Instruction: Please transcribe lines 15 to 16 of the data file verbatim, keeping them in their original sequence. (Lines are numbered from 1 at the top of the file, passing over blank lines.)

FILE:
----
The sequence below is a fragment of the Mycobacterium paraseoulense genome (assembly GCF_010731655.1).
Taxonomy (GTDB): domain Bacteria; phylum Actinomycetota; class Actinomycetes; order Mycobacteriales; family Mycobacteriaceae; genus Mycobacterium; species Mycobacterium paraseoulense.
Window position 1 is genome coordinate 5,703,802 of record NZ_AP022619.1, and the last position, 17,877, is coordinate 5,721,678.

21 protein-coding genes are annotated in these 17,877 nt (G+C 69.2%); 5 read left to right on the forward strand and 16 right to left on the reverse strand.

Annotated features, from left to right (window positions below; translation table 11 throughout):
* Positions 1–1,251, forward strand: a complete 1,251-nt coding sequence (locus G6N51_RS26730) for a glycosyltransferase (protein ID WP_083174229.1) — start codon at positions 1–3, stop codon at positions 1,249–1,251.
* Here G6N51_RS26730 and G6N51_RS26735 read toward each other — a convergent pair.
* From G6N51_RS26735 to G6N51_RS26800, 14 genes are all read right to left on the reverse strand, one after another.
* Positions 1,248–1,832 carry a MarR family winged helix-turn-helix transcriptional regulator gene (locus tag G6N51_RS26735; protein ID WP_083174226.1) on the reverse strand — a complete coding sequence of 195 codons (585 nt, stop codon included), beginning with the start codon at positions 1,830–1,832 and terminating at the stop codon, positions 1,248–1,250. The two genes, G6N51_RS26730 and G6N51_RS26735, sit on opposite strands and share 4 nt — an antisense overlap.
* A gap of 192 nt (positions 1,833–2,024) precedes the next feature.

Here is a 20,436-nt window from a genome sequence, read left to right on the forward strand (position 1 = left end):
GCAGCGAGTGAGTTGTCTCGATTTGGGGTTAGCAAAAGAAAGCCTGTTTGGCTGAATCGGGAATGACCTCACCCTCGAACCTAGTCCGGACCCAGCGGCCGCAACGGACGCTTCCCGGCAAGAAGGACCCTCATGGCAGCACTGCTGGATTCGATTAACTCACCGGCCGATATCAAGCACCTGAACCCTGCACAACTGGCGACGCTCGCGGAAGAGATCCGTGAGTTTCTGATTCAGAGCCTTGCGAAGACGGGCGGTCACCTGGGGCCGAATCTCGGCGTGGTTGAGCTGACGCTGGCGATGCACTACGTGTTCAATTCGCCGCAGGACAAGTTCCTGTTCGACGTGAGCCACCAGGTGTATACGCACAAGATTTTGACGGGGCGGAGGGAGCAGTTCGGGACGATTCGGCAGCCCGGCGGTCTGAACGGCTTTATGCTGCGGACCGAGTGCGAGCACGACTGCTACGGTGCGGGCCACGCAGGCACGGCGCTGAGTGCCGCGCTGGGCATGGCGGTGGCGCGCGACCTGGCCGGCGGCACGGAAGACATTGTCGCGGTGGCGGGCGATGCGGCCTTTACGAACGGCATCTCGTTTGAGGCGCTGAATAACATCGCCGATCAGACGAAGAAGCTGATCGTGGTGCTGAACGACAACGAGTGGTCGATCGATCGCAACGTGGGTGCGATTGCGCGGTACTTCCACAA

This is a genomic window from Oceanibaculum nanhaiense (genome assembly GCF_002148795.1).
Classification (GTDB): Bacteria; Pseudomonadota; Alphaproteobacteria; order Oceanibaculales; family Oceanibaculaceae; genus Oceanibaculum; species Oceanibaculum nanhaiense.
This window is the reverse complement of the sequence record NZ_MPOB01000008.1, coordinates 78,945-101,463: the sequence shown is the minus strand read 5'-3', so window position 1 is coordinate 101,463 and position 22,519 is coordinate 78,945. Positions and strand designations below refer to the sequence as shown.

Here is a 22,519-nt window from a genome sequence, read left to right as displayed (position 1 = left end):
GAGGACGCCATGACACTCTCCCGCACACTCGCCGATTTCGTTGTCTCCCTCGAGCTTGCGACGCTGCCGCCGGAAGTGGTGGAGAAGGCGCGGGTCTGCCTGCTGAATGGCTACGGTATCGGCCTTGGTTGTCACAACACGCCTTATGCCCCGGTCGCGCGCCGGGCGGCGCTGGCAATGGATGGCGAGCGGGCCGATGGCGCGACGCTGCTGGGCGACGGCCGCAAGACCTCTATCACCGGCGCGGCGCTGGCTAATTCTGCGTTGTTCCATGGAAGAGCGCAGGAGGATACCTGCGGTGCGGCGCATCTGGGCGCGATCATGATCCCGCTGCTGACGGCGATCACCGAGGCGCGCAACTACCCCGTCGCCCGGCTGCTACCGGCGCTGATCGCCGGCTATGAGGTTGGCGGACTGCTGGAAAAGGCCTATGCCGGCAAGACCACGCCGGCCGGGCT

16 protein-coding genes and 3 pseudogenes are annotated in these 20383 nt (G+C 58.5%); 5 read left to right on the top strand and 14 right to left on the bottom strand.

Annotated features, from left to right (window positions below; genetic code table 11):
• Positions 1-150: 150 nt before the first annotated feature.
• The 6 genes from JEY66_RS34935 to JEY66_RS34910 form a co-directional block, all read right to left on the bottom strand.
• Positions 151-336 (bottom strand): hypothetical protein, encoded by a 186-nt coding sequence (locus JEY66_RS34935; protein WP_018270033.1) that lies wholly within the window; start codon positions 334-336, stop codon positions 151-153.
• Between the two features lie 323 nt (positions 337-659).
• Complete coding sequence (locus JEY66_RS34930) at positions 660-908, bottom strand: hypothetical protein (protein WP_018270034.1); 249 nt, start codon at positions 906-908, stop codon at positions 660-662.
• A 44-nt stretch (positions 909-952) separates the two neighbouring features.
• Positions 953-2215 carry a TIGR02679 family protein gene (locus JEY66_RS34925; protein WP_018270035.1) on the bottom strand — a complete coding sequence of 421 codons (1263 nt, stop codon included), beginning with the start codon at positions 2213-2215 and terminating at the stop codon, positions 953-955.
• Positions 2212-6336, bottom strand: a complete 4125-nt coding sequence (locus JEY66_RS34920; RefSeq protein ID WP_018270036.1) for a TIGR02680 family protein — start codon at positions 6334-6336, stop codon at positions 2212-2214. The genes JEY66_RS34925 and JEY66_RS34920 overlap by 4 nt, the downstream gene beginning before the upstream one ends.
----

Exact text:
This window is the reverse complement of the sequence record NZ_MPOB01000008.1, coordinates 78,945-101,463: the sequence shown is the minus strand read 5'-3', so window position 1 is coordinate 101,463 and position 22,519 is coordinate 78,945. Positions and strand designations below refer to the sequence as shown.

Here is a 22,519-nt window from a genome sequence, read left to right as displayed (position 1 = left end):